I don’t even know if it mattered what she taught. I think she would have made any subject appealing to her students because as long as she loved it, they would love it. I think that’s true for a lot of great teachers: the thing that makes them a great teacher is that they love what they do. She loved working with children, and she loved teaching Latin so being able to have a job that combines those two things is what made her a great teacher. Her knowledge of the background history really brought Latin alive for her students in a way that you can’t really do with something like Math. At the upper levels of Latin, it’s more of a literary analysis course and not just grammar, so she really was able to show students that even though these words were written thousands of years ago, we still feel the same way about life. Helping students to get to that point is what really made them appreciate Latin and love her class.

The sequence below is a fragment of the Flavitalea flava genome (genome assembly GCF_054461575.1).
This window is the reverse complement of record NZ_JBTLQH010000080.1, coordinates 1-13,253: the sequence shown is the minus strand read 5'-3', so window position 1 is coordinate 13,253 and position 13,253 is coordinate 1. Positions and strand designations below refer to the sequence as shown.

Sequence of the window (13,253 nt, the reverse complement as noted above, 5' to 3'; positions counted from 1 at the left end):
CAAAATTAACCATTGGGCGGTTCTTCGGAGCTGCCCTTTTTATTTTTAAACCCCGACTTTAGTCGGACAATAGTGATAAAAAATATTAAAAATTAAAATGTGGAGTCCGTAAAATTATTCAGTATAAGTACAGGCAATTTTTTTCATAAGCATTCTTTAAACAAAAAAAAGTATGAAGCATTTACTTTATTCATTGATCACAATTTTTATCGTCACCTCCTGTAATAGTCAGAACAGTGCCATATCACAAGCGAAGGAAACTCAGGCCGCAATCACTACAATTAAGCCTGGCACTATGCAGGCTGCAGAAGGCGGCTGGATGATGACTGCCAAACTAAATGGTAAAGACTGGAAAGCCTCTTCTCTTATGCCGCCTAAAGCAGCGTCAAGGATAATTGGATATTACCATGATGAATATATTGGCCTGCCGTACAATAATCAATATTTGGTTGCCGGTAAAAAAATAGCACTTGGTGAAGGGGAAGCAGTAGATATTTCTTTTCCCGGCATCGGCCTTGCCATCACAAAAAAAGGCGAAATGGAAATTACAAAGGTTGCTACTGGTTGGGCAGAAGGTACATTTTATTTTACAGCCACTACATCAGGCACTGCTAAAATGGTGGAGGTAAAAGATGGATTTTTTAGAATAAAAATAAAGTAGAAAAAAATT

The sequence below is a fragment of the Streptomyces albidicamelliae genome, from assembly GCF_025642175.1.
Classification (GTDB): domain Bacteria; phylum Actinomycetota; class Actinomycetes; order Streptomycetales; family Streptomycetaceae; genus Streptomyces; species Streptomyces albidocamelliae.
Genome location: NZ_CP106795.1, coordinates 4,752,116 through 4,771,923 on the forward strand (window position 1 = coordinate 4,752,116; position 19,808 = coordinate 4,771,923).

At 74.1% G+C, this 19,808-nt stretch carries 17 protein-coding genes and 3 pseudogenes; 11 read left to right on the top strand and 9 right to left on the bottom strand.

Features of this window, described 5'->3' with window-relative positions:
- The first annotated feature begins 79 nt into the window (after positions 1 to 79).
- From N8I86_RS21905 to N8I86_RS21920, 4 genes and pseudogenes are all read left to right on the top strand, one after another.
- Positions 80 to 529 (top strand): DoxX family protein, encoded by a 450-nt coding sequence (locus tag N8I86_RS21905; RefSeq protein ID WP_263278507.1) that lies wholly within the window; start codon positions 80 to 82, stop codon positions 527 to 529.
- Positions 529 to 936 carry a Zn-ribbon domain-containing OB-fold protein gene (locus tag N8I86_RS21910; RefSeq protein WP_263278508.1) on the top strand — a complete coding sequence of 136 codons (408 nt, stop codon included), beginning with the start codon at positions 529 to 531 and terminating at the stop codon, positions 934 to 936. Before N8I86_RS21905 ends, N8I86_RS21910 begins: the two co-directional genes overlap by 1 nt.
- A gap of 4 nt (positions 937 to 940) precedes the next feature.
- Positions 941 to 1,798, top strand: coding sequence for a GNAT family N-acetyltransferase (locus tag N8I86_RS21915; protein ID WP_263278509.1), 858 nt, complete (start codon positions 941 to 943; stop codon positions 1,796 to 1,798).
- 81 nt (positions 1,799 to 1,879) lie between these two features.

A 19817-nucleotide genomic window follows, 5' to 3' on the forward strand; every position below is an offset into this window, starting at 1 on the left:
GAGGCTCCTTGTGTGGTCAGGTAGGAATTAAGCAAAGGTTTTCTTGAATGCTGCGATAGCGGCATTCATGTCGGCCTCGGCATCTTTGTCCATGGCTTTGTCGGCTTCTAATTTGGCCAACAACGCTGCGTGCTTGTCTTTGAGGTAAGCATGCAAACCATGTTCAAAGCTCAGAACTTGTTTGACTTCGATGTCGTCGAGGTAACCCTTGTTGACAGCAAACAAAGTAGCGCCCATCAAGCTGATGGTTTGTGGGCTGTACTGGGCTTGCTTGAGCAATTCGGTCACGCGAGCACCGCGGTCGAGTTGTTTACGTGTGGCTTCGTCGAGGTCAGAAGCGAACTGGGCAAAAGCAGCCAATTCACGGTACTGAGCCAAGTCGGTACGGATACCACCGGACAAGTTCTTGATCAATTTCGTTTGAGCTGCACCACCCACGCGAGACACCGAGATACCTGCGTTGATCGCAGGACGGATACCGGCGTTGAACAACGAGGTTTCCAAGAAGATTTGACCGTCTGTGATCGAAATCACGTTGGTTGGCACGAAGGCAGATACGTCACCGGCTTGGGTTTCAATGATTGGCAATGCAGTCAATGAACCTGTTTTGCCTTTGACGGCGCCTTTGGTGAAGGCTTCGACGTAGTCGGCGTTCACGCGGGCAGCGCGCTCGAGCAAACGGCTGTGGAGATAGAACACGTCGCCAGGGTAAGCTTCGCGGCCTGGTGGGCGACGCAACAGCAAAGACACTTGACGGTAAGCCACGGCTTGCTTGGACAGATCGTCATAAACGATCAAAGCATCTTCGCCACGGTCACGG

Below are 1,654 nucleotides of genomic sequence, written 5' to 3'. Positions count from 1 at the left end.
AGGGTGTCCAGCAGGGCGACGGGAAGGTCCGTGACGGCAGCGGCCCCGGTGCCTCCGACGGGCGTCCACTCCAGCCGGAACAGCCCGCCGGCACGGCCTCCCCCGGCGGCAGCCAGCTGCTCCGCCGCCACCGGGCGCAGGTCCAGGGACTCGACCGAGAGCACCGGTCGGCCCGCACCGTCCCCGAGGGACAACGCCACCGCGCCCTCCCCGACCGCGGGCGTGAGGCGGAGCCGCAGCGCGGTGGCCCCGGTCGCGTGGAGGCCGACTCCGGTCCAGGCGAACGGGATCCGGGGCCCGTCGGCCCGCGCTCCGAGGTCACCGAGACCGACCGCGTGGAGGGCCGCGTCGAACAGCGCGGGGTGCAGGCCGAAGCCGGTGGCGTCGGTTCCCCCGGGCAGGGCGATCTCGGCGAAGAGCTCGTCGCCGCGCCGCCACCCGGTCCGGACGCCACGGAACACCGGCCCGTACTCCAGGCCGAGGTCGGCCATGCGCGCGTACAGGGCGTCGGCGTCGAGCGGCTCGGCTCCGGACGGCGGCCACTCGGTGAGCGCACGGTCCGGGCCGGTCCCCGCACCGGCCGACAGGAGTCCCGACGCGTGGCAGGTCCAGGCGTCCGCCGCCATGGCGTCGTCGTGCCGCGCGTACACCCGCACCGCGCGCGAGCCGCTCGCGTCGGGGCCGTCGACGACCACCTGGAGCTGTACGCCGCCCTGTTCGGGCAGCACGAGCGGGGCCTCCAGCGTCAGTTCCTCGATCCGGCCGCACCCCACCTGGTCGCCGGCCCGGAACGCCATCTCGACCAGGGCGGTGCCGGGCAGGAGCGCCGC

Even though she kept to herself, the impact she had on Berkeley definitely went beyond these walls. Many of her students are in college or out of college and she still kept in contact with so many of them. I think that relationship with alumni is something that benefits all of Berkeley, not just the Latin students. It was so special that they wanted to keep in contact with her and would reach out to her, not the other way around. It really goes to show what a wonderful teacher she was and the impact that she had on her students. Even just going through the files on her computer, one of her former students sent her their senior thesis because they wanted her to read it. Even though it wasn’t about Latin and was about Math, they wanted her to read it. That’s the kind of teacher she was: that she would still read it even if she didn’t understand.